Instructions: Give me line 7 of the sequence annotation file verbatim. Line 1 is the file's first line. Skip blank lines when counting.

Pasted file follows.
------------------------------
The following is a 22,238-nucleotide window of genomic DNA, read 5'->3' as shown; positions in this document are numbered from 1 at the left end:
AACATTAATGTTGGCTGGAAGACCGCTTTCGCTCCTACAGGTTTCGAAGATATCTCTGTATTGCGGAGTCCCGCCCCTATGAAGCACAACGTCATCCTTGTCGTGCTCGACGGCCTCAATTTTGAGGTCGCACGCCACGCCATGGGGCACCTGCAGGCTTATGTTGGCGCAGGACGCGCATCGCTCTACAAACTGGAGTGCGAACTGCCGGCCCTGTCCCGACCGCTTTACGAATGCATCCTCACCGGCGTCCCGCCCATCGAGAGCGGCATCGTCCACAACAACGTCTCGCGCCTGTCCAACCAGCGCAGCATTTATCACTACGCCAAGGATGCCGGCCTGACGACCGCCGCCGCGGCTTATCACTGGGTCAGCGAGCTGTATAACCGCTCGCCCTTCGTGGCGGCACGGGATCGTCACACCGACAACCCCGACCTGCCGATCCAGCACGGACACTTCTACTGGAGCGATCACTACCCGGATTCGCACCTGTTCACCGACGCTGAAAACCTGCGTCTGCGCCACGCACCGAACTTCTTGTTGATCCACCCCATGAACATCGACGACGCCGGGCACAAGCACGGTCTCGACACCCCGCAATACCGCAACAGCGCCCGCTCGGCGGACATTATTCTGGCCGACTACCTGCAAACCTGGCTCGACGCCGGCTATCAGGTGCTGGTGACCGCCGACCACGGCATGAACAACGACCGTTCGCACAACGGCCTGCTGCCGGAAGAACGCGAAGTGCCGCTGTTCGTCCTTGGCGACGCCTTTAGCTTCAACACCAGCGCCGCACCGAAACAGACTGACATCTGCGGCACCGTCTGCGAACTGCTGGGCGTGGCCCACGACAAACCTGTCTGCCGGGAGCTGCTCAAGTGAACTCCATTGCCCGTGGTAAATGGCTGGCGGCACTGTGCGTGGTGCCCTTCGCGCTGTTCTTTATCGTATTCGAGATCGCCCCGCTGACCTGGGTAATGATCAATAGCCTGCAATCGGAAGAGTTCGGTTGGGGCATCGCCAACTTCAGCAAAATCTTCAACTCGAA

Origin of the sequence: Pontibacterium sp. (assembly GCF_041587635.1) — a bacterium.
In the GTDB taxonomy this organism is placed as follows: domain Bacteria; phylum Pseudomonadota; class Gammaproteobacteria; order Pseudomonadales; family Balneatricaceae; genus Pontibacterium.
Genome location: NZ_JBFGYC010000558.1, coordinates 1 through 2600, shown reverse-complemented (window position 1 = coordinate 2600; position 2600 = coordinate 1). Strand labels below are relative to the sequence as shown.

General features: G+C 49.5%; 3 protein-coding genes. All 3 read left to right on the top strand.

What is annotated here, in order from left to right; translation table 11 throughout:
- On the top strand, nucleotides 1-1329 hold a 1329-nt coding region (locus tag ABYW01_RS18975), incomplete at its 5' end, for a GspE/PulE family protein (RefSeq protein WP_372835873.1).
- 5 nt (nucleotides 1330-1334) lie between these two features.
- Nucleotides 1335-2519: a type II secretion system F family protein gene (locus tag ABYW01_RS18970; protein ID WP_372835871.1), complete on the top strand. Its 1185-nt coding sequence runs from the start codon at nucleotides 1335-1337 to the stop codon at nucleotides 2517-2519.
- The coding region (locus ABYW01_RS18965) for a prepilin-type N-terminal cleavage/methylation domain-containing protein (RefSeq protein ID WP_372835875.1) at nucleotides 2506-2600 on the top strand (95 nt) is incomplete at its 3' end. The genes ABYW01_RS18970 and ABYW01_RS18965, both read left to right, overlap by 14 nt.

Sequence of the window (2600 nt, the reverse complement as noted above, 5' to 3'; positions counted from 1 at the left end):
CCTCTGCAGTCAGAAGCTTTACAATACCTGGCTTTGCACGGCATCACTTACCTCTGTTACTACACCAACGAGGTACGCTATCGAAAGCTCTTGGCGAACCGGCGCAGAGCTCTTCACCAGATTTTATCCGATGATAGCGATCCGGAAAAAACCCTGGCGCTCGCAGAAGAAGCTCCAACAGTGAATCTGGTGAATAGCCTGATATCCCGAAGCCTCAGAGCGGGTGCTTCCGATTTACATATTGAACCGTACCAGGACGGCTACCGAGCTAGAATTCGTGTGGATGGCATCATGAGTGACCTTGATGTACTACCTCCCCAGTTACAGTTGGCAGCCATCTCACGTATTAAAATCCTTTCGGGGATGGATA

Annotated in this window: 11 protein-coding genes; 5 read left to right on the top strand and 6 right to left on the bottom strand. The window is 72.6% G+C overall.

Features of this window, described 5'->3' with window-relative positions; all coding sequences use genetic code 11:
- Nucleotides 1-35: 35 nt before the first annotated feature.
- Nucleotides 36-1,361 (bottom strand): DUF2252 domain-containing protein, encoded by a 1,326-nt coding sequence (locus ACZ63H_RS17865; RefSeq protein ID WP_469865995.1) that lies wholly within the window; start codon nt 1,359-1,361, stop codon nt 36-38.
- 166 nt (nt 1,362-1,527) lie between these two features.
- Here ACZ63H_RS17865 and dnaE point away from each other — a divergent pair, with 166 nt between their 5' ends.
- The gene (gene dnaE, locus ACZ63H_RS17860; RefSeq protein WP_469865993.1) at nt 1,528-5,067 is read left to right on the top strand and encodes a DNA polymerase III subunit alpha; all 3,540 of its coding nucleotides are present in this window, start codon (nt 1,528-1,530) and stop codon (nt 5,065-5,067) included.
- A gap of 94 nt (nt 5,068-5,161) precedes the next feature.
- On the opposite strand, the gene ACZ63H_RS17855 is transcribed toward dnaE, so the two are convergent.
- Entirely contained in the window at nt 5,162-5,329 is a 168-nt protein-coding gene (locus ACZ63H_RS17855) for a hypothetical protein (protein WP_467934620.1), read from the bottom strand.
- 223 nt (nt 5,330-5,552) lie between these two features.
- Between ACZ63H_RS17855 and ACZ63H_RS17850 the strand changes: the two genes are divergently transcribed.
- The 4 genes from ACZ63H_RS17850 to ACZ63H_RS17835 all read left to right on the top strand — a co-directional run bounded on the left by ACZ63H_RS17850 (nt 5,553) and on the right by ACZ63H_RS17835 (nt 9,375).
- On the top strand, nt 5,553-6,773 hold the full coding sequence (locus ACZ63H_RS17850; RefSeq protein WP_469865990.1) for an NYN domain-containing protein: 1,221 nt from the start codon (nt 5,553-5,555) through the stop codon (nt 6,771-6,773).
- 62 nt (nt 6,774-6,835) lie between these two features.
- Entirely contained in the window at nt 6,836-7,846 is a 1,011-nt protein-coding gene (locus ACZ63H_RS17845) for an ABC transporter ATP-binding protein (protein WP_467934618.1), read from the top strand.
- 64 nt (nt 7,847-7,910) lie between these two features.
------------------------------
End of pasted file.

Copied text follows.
What is annotated here, in order from left to right; translation table 11 throughout: